An­other World served up coloured dishes view­able in 3D through anaglyphic glasses, or Live Text Ad­ven­tures in Not­ting­ham Cen­tral Li­brary, where au­di­ence mem­bers played par­al­lel real­time ad­ven­tures im­pro­vised by a group of writ­ers, in­clud­ing De­pres­sion Quest’s Zoe Quinn and Planescape: Tor­ment’s Chris Avellone.

Af­ter hav­ing Parappa cre­ator Masaya Mat­suura con­duct a room full of ka­zoo-play­ing fans in the Coun­cil House Ball­room, or giv­ing Thomas Was Alone’s Mike Bithell the gilded set­ting of the old Ma­sonic Hall to in­tro­duce Andy Serkis in the role of Guy Gis­bourne, it’s clear GameCity has al­ways been con­cerned with the dra­matic po­ten­tial of a phys­i­cal lo­ca­tion, and tak­ing games into places where they’re not nor­mally found. The glee with which de­vel­op­ers have em­braced th­ese op­por­tu­ni­ties is best embodied in Keita Taka­hashi’s month-long res­i­dency, where the Kata­mari direc­tor worked with lo­cal chil­dren to de­sign a new play­ground.

The NVA is a per­ma­nent em­bod­i­ment of this spirit. I joined GameCity founder and direc­tor Iain Simons in the search for a build­ing af­ter col­lab­o­rat­ing on the Two Big Screens project, which in­stalled two 40-foot screens on the Mar­ket Square; in­vited de­vel­op­ers, in­clud­ing Gold­enEye’s Martin Hol­lis and Tango Fi­esta’s An­drew Smith, to cre­ate new public games for them; and –

We’re an ar­cade, not a mu­seum – more a zoo than a gallery

in a move as ridicu­lous as it was dar­ing – phys­i­cally moved the screens each day from one end of the square to the other, plac­ing the two dis­plays in dif­fer­ent con­fig­u­ra­tions to af­ford to­tally dif­fer­ent kinds of game­play. The whole process was so in­cred­i­bly fun and in­ter­est­ing that the need to give GameCity an ex­tended and ex­panded life in a year­round home was noth­ing short of ir­re­sistible.

Noth­ing that’s hap­pened since then could have taken place had we not dis­cov­ered the per­fect build­ing. Not­ting­ham is an in­cred­i­ble city, full of se­crets, with me­dieval pubs and Vic­to­rian fac­to­ries sit­ting on Europe’s largest ar­ray of man-made caves and a vi­brant mod­ern civic life nour­ished by tens of thou­sands of stu­dents. In the heart of the newly re­gen­er­ated Cre­ative Quar­ter, we found a build­ing whose for­mer lives and char­ac­ter were in­stantly lov­able. Built as a lace fac­tory, 24–32 Carl­ton Street had all the open space and func­tional drive we were look­ing for, but it was its use by The Mid­land Group that made it unique.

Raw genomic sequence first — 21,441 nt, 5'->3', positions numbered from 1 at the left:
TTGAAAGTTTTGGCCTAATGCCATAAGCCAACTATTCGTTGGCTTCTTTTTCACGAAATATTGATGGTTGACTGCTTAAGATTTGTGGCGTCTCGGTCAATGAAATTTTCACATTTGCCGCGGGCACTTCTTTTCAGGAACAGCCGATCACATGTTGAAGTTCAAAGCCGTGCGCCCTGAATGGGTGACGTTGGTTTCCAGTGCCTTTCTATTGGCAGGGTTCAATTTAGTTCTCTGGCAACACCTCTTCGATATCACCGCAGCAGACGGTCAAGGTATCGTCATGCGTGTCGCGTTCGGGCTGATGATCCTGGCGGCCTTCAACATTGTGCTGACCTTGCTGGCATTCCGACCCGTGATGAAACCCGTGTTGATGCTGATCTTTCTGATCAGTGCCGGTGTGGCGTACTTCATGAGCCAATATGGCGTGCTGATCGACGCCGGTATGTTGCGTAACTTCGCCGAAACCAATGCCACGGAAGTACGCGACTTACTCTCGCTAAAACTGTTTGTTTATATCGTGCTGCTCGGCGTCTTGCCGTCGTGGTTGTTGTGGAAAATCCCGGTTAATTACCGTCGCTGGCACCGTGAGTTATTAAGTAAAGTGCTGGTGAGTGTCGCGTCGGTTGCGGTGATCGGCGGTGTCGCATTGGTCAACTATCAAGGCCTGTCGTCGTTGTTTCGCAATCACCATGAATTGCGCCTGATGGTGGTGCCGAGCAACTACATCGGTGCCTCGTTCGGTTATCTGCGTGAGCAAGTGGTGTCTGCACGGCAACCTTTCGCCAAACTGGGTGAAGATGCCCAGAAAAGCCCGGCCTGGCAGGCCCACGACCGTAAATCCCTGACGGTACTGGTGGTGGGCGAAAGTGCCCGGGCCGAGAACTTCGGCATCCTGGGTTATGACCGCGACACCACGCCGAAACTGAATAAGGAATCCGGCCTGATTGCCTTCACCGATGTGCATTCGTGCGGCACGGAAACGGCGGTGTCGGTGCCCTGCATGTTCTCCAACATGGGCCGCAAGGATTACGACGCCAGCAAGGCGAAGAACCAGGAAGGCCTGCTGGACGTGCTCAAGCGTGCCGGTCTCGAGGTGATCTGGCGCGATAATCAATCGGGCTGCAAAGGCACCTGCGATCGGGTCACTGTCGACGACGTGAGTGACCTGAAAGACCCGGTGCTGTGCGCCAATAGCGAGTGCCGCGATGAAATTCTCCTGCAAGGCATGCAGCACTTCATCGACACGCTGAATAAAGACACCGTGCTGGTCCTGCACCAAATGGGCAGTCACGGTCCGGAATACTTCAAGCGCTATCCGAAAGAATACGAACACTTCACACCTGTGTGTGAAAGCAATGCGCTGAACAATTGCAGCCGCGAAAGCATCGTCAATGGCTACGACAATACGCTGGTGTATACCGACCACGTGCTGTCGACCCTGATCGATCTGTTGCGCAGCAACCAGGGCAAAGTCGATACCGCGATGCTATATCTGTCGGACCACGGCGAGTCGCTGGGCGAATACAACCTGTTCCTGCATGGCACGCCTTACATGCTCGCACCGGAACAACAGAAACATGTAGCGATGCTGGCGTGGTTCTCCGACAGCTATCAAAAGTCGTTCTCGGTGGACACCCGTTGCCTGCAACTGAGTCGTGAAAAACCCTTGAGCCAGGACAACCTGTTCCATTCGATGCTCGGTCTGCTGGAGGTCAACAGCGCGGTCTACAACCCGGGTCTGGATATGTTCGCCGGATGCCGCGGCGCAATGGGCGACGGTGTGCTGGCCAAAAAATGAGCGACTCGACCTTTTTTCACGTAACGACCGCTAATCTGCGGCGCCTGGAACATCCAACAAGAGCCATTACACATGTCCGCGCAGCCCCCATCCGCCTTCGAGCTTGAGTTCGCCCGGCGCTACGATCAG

Es­tab­lish­ing it­self in the ’60s as “a fo­rum for pro­gres­sive and ex­per­i­men­tal vis­ual arts in Not­ting­ham”, The Mid­land Group hosted ex­hi­bi­tions by ma­jor in­ter­na­tional artists such as David Hock­ney and Robert Map­plethorpe, and op­er­ated a rad­i­cal pro­gramme of per­for­mance art, cinema, ed­u­ca­tional out­reach and live events. Its devel­op­ment of the Carl­ton Street build­ing, in progress for many years and never quite com­pleted, has cre­ated the ideal phys­i­cal set­ting for a new gen­er­a­tion of in­ter­ac­tive work de­signed to reach out to the public.

In­spired by its scale and con­stantly de­lighted by its con­fig­u­ra­tion of in­ter­est­ing spa­ces, we’re try­ing to make the en­tire build­ing into noth­ing less than a game plat­form. Open­ness has been a cen­tral value of GameCity from the start, with the Open GameCity pro­gramme bring­ing cre­ative peo­ple of all back­grounds and in­ter­ests to con­trib­ute to the fes­ti­val, and the Open Ar­cade giv­ing de­vel­op­ers the op­por­tu­nity to get their games played by public and press with the most min­i­mal pre­req­ui­sites. So we’ve been fit­ting out the build­ing with sys­tems that ac­tively en­cour­age cre­ative con­tri­bu­tions from other peo­ple. Ar­duinos are ev­ery­where. We have DMX-ad­dress­able light­ing and a net­worked au­dio ma­trix – all sup­ported by work­shops, game jams, school vis­its, so­cial events and com­mis­sioned work to fo­cus at­ten­tion on the ways in which

Ten peo­ple press but­tons, turn switches and move slid­ers, af­fect­ing the game­play

games can come out of the screen, shap­ing our hu­man spa­ces and be­hav­iours.